The role of the regulator to improve and monitor reporting is also assumed in Cordery’s research into the performance of the New Zealand Charities Commission. There, public trust and confidence in charities has continued to decline and the regulator’s light-handed approach has resulted in the publicly available reporting being of poor quality which increases information asymmetry. Cordery argues that there is a need for deterrence methods to increase the likelihood that charities will discharge accountability in a transparent manner. Then perhaps, public trust and confidence in charities will increase.

Breen takes a cross-country view of regulatory practices in respect of charity reporting as she supports the argument that good practices will enhance the ‘marketplace’ for charitable donations. Reviewing the very different practices of charity regulators in the United Kingdom and the United States, and drawing also on practices in Australia and New Zealand, Breen hopes to find principles to guide the emergent Irish regulator. She reflects particularly on the sometimes ambiguous place of International Financial Reporting Standards (IFRS) in charity reporting. Like Cordery she finds that the expectation that charity comparability would be an outcome of widely available reporting is not met, due to the poor quality of that reporting. Strained regulatory capacity impacts the ability of regulators to employ deterrence methods to improve reporting, but this is necessary if effective charity oversight is to occur.

The use of institutionally polycentric mechanisms is a solution suggested by Phillips, who describes the emergent co-regulation in Canada’s charitable sector. This innovation aims to improve accountability through more targeted state regulation, charity self-regulation (through certification to a Standards Program) and the rise of an independent third party using Open Data to comment on charity accountability and efficiency. However, Phillips also highlights the risk of regulatory spaces for charity sectors becoming more crowded: she questions whether the increased transparency is focusing on the necessary and appropriate areas of charity accountability and encourages continuing scrutiny as this co-regulation matures.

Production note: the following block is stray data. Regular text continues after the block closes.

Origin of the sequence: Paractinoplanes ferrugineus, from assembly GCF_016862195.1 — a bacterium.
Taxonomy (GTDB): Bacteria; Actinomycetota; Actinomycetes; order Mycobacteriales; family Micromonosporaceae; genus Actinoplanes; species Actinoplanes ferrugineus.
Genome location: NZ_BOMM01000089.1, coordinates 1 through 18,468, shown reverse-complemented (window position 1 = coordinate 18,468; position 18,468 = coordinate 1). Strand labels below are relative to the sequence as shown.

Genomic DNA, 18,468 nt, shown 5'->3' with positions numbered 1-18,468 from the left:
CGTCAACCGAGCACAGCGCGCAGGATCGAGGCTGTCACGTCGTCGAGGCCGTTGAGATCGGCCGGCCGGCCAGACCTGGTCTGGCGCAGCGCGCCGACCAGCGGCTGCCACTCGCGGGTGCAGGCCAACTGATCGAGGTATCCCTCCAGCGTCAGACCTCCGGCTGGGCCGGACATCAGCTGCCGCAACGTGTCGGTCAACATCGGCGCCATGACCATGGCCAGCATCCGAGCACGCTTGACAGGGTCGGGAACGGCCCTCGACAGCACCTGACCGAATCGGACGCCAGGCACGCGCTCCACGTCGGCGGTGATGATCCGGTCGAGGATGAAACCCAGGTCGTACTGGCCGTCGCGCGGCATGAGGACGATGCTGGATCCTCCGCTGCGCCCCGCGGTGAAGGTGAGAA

This special issue arose from two panel sessions at the 10th ISTR Conference in Siena and the papers provide an extensive overview of charity regulation in a number of different countries and the role of reporting in increasing accountability or otherwise.Footnote 1 A number of authors have raised the issue of regulatory cost, both on the charities as well as the regulators. In light of reducing budget allowances for regulators to detect and impose sanctions on charities that report poorly, we wonder if these costs will reduce the historically strong impetus for charity regulation and disclosure. Furthermore, in light of the need for regulators and charities to agree on the interpretation of ‘public benefit’ and allowed activities in the public interest, we suspect there are many debates yet to be had as legal and societal interpretations continue to re-define these terms. We hope regulators will place greater emphasis on requiring charities to report outputs and outcomes in relation to their charitable objects and that this will result in increased communications with beneficiaries as well as donors. Improvements will require the involvement of not only charities and government accounting and charity regulators but also media, charity watchdogs and information facilitators, funders and donors.

Notes

  1. 1.

    We are grateful for the support of the Editor, Bernard Enjolras, who has handled the reviewing and selection of the final papers for this issue.

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Correspondence to Gareth G. Morgan.

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Cordery, C.J., Morgan, G.G. Special Issue on Charity Accounting, Reporting and Regulation. Voluntas 24, 757–759 (2013). https://doi.org/10.1007/s11266-013-9376-3